Albeverio, V. Jentsch, and H. Kantz, Extreme events in nature and society Springer, Han, Q. Bi, P.

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    Ji, and J. Kurths, Phys. E 92 Chabchoub, N. Hoffmann, M. Onorato, and N. Akhmediev, Phys. X 2, The continuously increasing number of newly discovered worlds outside of our own solar system requires as precise as possible parameter estimations such as planetary masses, orbital characteristics, bulk density, etc.

    Transient Chaos: Complex Dynamics on Finite-Time Scales

    Comprehensive statistical methods and inverse dynamical analyses have been worked out to obtain system parameters from astronomical observations. Nevertheless, the time domain measurements as scalar time series transformed into complex networks serve a powerful tool to investigate dynamical systems via network topology. Many recent works make significant effort to explore the causality relations and coupling directions between connected dynamical systems. In this study a new estimation procedure of planetary masses is presented making use of eclipse time variation in multi-planetary systems.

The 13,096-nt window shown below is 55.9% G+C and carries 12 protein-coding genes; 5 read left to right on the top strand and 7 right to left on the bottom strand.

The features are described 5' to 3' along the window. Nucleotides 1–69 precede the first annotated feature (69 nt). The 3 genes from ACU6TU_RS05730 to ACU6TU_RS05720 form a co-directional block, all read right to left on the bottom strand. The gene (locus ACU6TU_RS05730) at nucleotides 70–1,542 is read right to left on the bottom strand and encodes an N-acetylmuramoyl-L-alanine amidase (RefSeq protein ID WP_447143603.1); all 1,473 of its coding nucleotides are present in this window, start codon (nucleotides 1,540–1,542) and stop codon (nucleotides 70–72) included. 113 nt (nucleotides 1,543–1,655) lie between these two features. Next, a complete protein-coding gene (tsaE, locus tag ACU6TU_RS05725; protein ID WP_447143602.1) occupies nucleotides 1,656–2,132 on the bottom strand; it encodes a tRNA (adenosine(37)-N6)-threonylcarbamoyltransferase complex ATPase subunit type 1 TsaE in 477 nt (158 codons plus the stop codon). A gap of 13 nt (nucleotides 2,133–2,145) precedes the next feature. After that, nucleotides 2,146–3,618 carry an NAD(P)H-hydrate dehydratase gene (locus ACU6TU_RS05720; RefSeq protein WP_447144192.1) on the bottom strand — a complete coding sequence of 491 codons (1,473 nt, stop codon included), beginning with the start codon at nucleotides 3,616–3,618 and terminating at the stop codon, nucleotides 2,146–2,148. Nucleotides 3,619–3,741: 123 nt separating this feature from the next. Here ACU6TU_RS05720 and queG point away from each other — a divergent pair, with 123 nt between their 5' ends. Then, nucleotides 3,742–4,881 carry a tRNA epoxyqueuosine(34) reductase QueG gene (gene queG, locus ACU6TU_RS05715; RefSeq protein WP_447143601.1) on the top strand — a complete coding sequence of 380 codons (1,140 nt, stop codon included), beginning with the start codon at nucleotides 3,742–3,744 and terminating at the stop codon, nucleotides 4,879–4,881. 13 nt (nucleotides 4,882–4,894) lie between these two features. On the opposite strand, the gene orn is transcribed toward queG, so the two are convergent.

Due to the gravitational coupling the motion of planets differs from pure Keplerian ellipse resulting in variable orbital periods. Measuring this tiny effect for nearly co-planar planets one is able to reconstruct the trajectories sharing the same phase space. Transforming then the obtained state vectors of the entangled dynamical systems into network representation, it can be shown that the coupling directions between the interacting sub-networks are related to planetary masses relative to each other.